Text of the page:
Ninja StudentLast week, I issued a “Ninja Skills” challenge, asking for your go-to techniques for keeping track of online learning. Put another way:

Problem: Managing online/hybrid classwork can be a lot harder than in the good old Trapper Keeper® days.
Opportunity: Share collective wisdom on best organizational practices. Discover tools and methods beyond your wildest dreams.

That said, we kick off our Tips & Tricks series with something surprisingly humble: the classic paper notebook.

Student's Notebook

I’ll admit…this surprised me — I’ve labored to develop a multi-tabbed Google Docs solution for my own learning (more on that soon). Online learning, online organization — no printer, no paper, no handwriting (and for years now, anything more than a paragraph has made my hand literally ache for typing). It’s possible that I feel a little proud of myself. So…notebooks? Pens?


Yep, but here’s the twist: two notebooks. Why don’t you digest that for a moment before moving on.

Kevin (see comments on last week’s post) has one notebook that is “black and beat up with the binder broken, kind of like that one in the picture.” He goes through the syllabi on various online course websites, such as the pioneering Open Yale and MIT open courseware, and notes “all the required readings, books, articles, everything,” after which he looks for free/inexpensive hard-copy sources. After the scouting work is done, he prepares (in the second notebook) a custom curriculum for a given subject, built of the best of what’s around.

Cristina (again, see last week’s comments) uses the dual-book system for a different purpose. One notebook is “a total mess and covers whole units in the order I do the readings and lectures.” Her second notebook is “the nice once that has all the information but looking pretty.” More than a straight transcription of her first set of notes, however, she’ll typically “rearrange and reorganize the unit order to suit my own understanding.”

So. Two notebooks, two methods. What they share is the freedom to be messy in the first go around, and the need to be disciplined enough to circle back and revise for clarity and purpose. I’m reminded, especially by Cristina’s version, of the Cornell Method — which I wish someone had taught me back in my formative years.

That’s it for this week. Let me know what you think re: notebooks (or just geek out about your favorite Mokeskine®) in the comments below, and call out your favorite study tips, tricks, techniques, and apps for next Wednesday!

Photo credit: qisur via photopin CC BY 2.0

2 thoughts on “Ninja Skills: Double-Book Your Learning

  1. The problem I had is that I had to go through more than the syllabi. I had to go through each Open Yale Course lecture and write down the readings. For MIT OpenCourseWare I had to write down all the readings in the Reading list. For MIT that means scholarly articles that cost $30 sometimes online and my local library doesn’t have it most times. I would have to go to a nearby university and read from their bounded journals, since, even though I didn’t ask personally, the website says databases are for students only. I had to learn about alternatives like for awhile Google Scholar linked to PDFs, then that stopped. Sometimes it comes up on a Google search. If I’m lucky the journal article will be on this neat site called DeepDyve Journal articles are the worst since they’re the most prevalent on MIT OpenCourseWare graduate courses.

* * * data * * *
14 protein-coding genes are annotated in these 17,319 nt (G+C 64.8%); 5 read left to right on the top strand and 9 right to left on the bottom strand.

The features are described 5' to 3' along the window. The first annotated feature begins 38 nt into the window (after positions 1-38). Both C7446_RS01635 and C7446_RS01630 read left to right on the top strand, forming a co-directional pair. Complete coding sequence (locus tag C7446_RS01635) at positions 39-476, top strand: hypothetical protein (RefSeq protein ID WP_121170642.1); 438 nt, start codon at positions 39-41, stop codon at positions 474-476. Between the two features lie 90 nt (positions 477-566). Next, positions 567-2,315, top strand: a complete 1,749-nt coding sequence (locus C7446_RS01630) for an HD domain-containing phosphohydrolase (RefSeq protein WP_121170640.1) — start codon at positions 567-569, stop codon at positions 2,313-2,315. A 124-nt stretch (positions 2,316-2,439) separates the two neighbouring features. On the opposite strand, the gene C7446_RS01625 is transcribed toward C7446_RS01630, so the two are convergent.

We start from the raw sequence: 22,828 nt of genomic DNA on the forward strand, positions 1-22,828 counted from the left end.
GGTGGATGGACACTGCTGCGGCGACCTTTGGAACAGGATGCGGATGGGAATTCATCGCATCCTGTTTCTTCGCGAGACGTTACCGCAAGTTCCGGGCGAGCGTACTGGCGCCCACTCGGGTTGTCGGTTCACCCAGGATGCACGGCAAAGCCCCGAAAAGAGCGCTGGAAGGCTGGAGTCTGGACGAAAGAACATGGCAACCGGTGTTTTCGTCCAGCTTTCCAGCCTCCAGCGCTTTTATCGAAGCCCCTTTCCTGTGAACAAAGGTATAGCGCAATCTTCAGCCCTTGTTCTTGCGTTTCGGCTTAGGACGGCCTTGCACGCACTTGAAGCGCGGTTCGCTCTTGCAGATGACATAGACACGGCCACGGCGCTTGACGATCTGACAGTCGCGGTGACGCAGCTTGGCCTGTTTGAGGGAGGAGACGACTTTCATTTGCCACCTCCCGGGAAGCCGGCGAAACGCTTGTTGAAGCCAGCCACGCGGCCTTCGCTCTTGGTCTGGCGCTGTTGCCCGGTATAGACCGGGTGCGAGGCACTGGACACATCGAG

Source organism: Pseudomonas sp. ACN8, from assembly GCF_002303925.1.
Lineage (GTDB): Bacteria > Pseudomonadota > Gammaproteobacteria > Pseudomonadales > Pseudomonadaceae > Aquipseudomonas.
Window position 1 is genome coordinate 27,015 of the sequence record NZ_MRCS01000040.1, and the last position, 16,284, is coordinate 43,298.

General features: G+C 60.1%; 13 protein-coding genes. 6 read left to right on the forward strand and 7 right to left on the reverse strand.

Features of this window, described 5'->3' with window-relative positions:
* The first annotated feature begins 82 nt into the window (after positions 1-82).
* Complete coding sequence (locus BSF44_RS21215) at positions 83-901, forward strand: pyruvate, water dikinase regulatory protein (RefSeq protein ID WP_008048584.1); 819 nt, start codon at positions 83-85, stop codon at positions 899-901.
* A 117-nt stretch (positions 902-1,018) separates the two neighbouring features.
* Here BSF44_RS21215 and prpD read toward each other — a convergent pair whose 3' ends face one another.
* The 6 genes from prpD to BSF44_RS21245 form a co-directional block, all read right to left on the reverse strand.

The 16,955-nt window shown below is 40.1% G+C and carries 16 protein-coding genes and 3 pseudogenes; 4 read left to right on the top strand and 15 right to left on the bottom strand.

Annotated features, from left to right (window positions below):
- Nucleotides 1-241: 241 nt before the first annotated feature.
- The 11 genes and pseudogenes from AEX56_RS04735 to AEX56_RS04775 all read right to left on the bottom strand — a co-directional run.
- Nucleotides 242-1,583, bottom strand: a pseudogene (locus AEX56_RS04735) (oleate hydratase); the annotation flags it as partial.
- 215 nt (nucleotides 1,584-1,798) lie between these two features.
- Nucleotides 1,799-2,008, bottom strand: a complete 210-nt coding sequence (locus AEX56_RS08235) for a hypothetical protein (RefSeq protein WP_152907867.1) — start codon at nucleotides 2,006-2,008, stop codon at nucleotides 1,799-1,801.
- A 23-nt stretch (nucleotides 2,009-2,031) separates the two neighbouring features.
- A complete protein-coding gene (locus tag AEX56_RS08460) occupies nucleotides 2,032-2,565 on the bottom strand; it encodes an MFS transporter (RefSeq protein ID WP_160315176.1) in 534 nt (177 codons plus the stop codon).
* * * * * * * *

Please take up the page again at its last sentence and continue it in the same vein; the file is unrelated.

Luckily, between old, used textbooks (Open Yale Courses and MIT OpenCourseWare are usually linked to old textbooks), cheap ways to find articles, and libraries, I can make a course somewhere near viable on a low budget.

    1. Kevin, thanks for the further detail! It’s wonderful that you really go all-in on working through these courses — your work is a good indication that it really is possible (with some offline access and for little money)to take oneself through a nearly one-to-one match of the on-campus courses. Increasingly, journals are going open access, although much slower in arts/humanities/social sciences than in STEM fields. My hope is that older articles will soon be released for public viewing, but we’ve got a few years before that’s likely to occur at a large scale.

      It’s great that intermediaries like DeepDyve can facilitate access now for folks who can’t afford — what — $20 an article?

      Finally, and this is off-topic, but some of the best hours of my youth were spent poring over old textbooks bought second-hand for almost nothing. And I still hold on to my mildly outdated Campbell’s Biology text from HS.

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